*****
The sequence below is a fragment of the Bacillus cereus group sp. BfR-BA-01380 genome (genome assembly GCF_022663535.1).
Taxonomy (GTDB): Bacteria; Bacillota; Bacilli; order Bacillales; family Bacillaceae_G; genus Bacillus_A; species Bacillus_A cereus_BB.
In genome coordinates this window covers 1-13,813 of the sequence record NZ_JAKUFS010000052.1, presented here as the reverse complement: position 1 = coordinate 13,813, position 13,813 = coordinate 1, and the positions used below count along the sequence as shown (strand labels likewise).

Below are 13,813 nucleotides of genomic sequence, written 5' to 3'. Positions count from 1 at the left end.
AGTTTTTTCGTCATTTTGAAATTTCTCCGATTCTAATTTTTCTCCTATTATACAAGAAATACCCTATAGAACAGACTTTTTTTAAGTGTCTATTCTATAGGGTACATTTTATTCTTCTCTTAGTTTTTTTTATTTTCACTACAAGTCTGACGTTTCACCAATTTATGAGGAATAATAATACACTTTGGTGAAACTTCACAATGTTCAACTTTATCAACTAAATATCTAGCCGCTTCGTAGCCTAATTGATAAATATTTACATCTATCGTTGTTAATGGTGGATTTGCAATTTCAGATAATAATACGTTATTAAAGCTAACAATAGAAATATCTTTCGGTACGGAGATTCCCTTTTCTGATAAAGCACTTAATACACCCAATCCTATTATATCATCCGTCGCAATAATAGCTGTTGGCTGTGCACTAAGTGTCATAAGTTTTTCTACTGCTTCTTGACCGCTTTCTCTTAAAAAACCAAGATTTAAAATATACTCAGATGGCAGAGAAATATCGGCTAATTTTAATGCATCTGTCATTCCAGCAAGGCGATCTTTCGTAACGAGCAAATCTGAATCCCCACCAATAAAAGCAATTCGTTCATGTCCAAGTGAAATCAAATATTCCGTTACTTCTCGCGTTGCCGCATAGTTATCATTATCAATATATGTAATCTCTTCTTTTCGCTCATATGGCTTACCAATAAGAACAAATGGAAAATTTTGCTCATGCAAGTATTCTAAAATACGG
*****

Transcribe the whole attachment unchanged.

The sequence below is a fragment of the Bacillus cereus group sp. BfR-BA-01380 genome (genome assembly GCF_022663535.1).
Taxonomy (GTDB): Bacteria; Bacillota; Bacilli; order Bacillales; family Bacillaceae_G; genus Bacillus_A; species Bacillus_A cereus_BB.
In genome coordinates this window covers 1-13,813 of the sequence record NZ_JAKUFS010000052.1, presented here as the reverse complement: position 1 = coordinate 13,813, position 13,813 = coordinate 1, and the positions used below count along the sequence as shown (strand labels likewise).

Below are 13,813 nucleotides of genomic sequence, written 5' to 3'. Positions count from 1 at the left end.
AGTTTTTTCGTCATTTTGAAATTTCTCCGATTCTAATTTTTCTCCTATTATACAAGAAATACCCTATAGAACAGACTTTTTTTAAGTGTCTATTCTATAGGGTACATTTTATTCTTCTCTTAGTTTTTTTTATTTTCACTACAAGTCTGACGTTTCACCAATTTATGAGGAATAATAATACACTTTGGTGAAACTTCACAATGTTCAACTTTATCAACTAAATATCTAGCCGCTTCGTAGCCTAATTGATAAATATTTACATCTATCGTTGTTAATGGTGGATTTGCAATTTCAGATAATAATACGTTATTAAAGCTAACAATAGAAATATCTTTCGGTACGGAGATTCCCTTTTCTGATAAAGCACTTAATACACCCAATCCTATTATATCATCCGTCGCAATAATAGCTGTTGGCTGTGCACTAAGTGTCATAAGTTTTTCTACTGCTTCTTGACCGCTTTCTCTTAAAAAACCAAGATTTAAAATATACTCAGATGGCAGAGAAATATCGGCTAATTTTAATGCATCTGTCATTCCAGCAAGGCGATCTTTCGTAACGAGCAAATCTGAATCCCCACCAATAAAAGCAATTCGTTCATGTCCAAGTGAAATCAAATATTCCGTTACTTCTCGCGTTGCCGCATAGTTATCATTATCAATATATGTAATCTCTTCTTTTCGCTCATATGGCTTACCAATAAGAACAAATGGAAAATTTTGCTCATGCAAGTATTCTAAAATACGG